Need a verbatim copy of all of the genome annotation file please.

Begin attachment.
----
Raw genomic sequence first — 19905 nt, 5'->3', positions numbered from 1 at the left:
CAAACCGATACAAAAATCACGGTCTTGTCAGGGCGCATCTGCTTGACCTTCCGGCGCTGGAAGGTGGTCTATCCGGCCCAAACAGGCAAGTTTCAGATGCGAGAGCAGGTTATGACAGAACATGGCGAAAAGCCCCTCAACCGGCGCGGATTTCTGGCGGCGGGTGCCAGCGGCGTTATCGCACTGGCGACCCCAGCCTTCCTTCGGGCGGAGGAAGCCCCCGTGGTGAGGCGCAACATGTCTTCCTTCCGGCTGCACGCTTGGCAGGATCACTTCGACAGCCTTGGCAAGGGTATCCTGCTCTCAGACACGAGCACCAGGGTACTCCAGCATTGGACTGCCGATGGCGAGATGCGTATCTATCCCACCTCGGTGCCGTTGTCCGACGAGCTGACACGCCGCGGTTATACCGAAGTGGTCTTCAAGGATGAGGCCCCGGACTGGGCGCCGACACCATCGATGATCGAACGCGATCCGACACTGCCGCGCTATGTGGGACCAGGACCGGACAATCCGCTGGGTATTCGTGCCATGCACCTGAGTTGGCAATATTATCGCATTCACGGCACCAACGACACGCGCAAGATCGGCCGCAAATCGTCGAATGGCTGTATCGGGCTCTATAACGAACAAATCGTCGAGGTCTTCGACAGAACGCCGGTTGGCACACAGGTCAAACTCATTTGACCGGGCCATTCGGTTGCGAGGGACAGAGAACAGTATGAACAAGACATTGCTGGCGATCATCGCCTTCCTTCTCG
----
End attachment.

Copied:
Raw genomic sequence first — 19905 nt, 5'->3', positions numbered from 1 at the left:
CAAACCGATACAAAAATCACGGTCTTGTCAGGGCGCATCTGCTTGACCTTCCGGCGCTGGAAGGTGGTCTATCCGGCCCAAACAGGCAAGTTTCAGATGCGAGAGCAGGTTATGACAGAACATGGCGAAAAGCCCCTCAACCGGCGCGGATTTCTGGCGGCGGGTGCCAGCGGCGTTATCGCACTGGCGACCCCAGCCTTCCTTCGGGCGGAGGAAGCCCCCGTGGTGAGGCGCAACATGTCTTCCTTCCGGCTGCACGCTTGGCAGGATCACTTCGACAGCCTTGGCAAGGGTATCCTGCTCTCAGACACGAGCACCAGGGTACTCCAGCATTGGACTGCCGATGGCGAGATGCGTATCTATCCCACCTCGGTGCCGTTGTCCGACGAGCTGACACGCCGCGGTTATACCGAAGTGGTCTTCAAGGATGAGGCCCCGGACTGGGCGCCGACACCATCGATGATCGAACGCGATCCGACACTGCCGCGCTATGTGGGACCAGGACCGGACAATCCGCTGGGTATTCGTGCCATGCACCTGAGTTGGCAATATTATCGCATTCACGGCACCAACGACACGCGCAAGATCGGCCGCAAATCGTCGAATGGCTGTATCGGGCTCTATAACGAACAAATCGTCGAGGTCTTCGACAGAACGCCGGTTGGCACACAGGTCAAACTCATTTGACCGGGCCATTCGGTTGCGAGGGACAGAGAACAGTATGAACAAGACATTGCTGGCGATCATCGCCTTCCTTCTCG